- DRM – Publishers love the DRM results of cloud gaming, but many gamers would be at a disadvantage if cloud gaming became the primary way to play games. Just as it’s impossible for people living in certain areas to play always-online games like Diablo 3, cloud gaming would have even higher Internet connection requirements.
Cloud Gaming Today
Several cloud gaming services are currently in operation. OnLive is the most talked-about one, although its user base is reportedly quite low, with about 1800 users at peak times before its restructuring in August 2012.
While a proper gaming PC or console is superior to the OnLive experience, OnLive works surprisingly well considering the immense technical challenges it faces. Latency and image compression are both noticeable, but aren’t anywhere near as bad as you might expect.
If you’re interested in trying it, you can download the OnLive client (currently available for Windows, Mac, Android, certain TVs, and a dedicated OnLive Game System device). You can play the full version of each supported game as a “free trial” for 30 minutes, which is more than enough time to see just how well OnLive works.
OnLive’s biggest competitor was Gaikai, which used its technology to provide streaming game demos that you could play in your browser — a much more convenient way to try a game before buying it, with no long downloads required. However, Gaikai was purchased by Sony for $380 million in July 2012 and its streaming game demos are currently offline. Sony will probably do something with Gaikai, and rumors indicate they may use Gaikai to provide instant streaming demos for PlayStation 4 games. Other rumors indicate that they could use Gaikai to stream PlayStation 3 games, offering backwards compatibility without the PS4 itself having the ability to play PS3 games.
Is it the Future?
So far, cloud gaming has failed to really catch on, as OnLive’s user numbers show us. However, Sony’s purchase of Gaikai demonstrates that big names are interested in this technology.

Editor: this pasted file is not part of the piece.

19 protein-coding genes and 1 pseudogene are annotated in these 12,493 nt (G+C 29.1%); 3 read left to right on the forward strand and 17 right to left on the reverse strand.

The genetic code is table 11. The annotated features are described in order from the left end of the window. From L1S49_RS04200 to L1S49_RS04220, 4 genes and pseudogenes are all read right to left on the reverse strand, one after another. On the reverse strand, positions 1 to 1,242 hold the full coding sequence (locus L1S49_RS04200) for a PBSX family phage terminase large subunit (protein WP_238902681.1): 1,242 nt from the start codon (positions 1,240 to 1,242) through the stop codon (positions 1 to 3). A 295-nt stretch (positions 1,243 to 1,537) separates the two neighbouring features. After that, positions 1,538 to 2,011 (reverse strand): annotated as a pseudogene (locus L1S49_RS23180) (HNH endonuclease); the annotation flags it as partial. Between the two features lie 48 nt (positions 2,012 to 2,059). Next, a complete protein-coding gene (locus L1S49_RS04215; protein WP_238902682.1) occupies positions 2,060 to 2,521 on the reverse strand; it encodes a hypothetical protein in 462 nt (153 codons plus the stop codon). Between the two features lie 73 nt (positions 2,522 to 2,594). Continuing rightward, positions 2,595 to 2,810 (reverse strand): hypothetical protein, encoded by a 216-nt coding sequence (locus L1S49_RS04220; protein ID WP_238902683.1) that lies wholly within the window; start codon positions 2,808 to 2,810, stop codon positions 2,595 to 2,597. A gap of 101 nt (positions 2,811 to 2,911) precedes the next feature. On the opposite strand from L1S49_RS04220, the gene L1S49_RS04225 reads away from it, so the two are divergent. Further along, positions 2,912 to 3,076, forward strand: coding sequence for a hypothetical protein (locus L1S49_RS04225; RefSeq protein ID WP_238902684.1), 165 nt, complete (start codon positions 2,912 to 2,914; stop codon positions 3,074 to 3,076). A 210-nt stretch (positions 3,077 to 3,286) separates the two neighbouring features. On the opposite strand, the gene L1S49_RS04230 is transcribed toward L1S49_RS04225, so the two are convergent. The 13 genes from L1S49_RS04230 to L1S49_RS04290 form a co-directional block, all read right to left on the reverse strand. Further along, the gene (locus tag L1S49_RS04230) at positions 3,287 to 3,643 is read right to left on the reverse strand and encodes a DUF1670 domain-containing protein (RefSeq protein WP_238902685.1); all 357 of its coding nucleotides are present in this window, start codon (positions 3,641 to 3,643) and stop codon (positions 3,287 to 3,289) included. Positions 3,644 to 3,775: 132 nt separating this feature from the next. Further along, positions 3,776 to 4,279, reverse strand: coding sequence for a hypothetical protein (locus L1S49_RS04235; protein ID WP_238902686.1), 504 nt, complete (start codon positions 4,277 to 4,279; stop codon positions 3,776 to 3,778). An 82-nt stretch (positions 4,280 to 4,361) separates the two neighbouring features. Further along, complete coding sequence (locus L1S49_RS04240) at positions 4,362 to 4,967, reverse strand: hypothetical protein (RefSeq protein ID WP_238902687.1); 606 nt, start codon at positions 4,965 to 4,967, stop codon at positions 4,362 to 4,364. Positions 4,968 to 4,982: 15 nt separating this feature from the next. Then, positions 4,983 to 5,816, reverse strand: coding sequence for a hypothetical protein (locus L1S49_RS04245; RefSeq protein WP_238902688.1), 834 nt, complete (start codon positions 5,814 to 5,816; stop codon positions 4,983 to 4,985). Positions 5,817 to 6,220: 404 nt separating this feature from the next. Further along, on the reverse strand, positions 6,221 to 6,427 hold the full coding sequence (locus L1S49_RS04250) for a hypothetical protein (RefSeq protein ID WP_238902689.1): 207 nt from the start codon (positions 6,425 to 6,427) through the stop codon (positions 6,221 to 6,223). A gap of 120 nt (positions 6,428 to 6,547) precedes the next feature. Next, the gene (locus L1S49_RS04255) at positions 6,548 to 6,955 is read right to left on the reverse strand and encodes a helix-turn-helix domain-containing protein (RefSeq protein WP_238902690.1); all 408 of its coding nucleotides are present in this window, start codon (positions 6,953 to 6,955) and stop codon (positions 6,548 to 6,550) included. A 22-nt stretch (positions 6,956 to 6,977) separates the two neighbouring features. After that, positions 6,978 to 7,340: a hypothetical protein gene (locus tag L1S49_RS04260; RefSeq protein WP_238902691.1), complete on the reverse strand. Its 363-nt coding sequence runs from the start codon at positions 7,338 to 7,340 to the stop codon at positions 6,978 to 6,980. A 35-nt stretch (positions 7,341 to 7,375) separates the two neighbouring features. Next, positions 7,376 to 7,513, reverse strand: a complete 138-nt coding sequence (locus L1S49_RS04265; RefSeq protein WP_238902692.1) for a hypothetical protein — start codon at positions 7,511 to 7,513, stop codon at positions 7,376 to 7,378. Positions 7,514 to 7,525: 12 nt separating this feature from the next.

NVIDIA is currently working on Project Shield, an Android-powered handheld game console with the ability to stream PC games from your PC — assuming the PC has a powerful enough NVIDIA graphics card. This would allow you to have a single gaming PC and use its hardware to play games wirelessly on a handheld game console and your TV. Latency would be much lower because you’re streaming from your home network, and bandwidth caps wouldn’t matter if it was all local. NVIDIA seems to be betting on this vision, which could offer some of the benefits of cloud gaming without some of the drawbacks — as long as you have powerful enough PC gaming hardware.
Valve, developers of the Steam application that defines PC gaming for many people, aren’t too keen on cloud gaming. Gabe Newell, who runs Valve, has given his thoughts:
“Let’s say our industry had never done consoles or consumer clients. Even if we just started out with cloud gaming, you’d actually go in the direction of pushing intelligence out to the edge of the network, simply because it’s a great way of caching and saving you on network resources.”
In other words, if all gaming was curently cloud gaming, we’d be moving to local gaming for its many advantages.
OnLive’s streaming-only game system costs $99 with a controller, while a forthcoming Ouya with the ability to run local games as well as OnLive games beats it on functionality at the same $99 price point. As local gaming hardware gets cheaper, cloud gaming becomes less attractive.
It’s impossible to predict the future. It’s clear that OnLive isn’t killing gaming PCs or consoles, but Sony made a $380 million bet on cloud gaming and we may see cloud-gaming features in the PS4. Just as tablets haven’t killed the PC (in spite of all the media reports otherwise), cloud gaming won’t kill local gaming any time soon — but it may offer an alternative in certain situations.